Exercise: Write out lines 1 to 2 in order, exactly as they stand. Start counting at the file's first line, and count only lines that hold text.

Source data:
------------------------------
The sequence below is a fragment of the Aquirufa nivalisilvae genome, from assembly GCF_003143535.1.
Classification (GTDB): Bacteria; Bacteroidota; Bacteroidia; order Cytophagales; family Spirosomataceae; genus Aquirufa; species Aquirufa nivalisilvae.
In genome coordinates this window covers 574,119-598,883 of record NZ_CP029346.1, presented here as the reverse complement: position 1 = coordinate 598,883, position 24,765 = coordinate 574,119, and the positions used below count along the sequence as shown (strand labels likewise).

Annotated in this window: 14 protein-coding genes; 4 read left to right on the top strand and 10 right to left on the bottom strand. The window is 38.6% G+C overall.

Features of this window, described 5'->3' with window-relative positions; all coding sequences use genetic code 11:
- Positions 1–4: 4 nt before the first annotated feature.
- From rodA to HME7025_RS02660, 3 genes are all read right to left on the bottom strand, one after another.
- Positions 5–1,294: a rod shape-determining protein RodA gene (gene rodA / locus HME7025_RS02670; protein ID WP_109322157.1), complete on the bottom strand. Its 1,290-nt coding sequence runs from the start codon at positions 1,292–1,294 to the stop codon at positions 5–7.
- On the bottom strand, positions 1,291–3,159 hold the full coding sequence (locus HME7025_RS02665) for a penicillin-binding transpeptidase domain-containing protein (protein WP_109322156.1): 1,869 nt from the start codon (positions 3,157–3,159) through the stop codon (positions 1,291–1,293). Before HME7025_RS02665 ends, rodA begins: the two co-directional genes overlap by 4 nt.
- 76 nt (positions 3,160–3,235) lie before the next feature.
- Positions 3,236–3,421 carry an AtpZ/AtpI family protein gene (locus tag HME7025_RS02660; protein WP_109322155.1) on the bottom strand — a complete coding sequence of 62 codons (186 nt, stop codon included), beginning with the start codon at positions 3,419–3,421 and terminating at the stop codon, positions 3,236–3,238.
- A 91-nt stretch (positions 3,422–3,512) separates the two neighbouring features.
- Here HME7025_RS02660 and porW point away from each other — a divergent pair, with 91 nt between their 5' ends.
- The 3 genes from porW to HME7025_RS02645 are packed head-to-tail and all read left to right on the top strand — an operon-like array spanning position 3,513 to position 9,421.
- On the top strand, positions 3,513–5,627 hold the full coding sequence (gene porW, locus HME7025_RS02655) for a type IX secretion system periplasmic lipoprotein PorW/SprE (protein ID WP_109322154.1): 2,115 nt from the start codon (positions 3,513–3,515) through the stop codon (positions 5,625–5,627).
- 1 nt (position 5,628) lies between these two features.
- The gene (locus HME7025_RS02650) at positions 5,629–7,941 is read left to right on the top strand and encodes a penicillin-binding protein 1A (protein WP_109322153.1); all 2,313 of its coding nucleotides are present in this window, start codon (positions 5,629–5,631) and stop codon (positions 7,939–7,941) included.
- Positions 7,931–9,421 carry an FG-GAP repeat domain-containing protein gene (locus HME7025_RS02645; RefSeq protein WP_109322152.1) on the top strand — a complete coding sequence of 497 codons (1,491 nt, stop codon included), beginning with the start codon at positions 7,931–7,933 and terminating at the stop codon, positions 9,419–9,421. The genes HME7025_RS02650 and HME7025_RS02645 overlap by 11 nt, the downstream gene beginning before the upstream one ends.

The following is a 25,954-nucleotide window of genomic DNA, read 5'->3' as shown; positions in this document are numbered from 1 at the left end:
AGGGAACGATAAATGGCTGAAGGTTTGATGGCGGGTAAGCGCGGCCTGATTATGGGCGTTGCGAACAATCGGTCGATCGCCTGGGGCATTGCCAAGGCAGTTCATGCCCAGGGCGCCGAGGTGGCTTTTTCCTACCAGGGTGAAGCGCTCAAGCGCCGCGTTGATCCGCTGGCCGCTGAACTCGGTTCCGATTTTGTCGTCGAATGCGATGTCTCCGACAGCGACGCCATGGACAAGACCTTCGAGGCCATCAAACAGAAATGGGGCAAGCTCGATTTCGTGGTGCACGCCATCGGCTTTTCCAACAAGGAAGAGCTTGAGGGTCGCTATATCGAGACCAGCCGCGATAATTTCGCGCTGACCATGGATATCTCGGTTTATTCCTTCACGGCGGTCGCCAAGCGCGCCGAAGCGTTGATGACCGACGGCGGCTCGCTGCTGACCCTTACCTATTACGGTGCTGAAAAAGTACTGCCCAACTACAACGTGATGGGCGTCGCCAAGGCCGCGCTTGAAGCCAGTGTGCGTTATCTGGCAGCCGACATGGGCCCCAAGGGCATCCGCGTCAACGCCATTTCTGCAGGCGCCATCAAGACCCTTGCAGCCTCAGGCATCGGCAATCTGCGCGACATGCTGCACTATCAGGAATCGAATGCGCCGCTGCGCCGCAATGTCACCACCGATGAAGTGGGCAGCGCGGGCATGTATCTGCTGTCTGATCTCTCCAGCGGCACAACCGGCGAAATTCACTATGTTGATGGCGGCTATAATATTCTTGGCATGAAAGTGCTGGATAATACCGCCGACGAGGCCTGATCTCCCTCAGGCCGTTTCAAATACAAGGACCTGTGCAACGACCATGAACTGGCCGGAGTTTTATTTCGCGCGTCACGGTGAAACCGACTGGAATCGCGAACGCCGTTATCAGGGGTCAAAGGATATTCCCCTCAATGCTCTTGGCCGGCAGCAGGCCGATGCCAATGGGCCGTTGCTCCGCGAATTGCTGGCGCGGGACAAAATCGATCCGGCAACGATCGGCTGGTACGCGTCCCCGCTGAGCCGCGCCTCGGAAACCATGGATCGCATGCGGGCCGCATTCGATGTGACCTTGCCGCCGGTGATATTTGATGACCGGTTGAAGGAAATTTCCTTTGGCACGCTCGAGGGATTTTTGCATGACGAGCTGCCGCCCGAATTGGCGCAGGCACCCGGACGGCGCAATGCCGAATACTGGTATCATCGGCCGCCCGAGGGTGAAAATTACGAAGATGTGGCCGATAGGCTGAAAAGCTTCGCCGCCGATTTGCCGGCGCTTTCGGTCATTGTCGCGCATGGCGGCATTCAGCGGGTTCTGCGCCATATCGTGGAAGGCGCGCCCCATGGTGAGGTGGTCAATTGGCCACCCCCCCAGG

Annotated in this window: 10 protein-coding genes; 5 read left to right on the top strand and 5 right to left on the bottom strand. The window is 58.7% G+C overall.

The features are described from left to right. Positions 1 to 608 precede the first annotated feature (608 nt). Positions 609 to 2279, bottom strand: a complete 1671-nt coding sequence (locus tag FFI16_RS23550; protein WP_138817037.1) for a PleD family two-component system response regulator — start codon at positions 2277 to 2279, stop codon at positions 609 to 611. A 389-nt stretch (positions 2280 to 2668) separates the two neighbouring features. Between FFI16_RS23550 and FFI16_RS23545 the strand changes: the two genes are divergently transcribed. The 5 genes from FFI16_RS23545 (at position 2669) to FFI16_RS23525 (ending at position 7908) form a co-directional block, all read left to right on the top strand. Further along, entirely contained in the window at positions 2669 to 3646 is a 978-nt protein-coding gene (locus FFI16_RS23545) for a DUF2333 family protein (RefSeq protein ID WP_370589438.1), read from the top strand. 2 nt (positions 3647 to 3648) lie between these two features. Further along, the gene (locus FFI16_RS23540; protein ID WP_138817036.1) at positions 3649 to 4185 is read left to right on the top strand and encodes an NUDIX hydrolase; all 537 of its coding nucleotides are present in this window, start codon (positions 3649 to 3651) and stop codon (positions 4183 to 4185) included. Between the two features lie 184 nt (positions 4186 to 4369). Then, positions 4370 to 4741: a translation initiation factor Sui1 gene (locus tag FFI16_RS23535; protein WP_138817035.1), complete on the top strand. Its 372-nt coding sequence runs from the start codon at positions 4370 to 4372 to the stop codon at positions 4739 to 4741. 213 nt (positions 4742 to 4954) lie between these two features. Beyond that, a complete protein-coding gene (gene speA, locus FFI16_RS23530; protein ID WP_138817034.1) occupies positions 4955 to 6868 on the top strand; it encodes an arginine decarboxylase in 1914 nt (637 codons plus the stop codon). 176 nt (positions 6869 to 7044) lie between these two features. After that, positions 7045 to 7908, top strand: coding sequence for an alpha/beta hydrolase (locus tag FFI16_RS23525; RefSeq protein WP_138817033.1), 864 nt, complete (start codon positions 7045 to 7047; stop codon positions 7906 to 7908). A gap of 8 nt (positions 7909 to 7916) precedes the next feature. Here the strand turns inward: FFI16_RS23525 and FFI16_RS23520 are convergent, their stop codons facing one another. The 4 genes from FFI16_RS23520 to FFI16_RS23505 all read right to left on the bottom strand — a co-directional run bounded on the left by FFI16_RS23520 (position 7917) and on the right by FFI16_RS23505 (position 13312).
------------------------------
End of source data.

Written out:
The sequence below is a fragment of the Aquirufa nivalisilvae genome, from assembly GCF_003143535.1.
Classification (GTDB): Bacteria; Bacteroidota; Bacteroidia; order Cytophagales; family Spirosomataceae; genus Aquirufa; species Aquirufa nivalisilvae.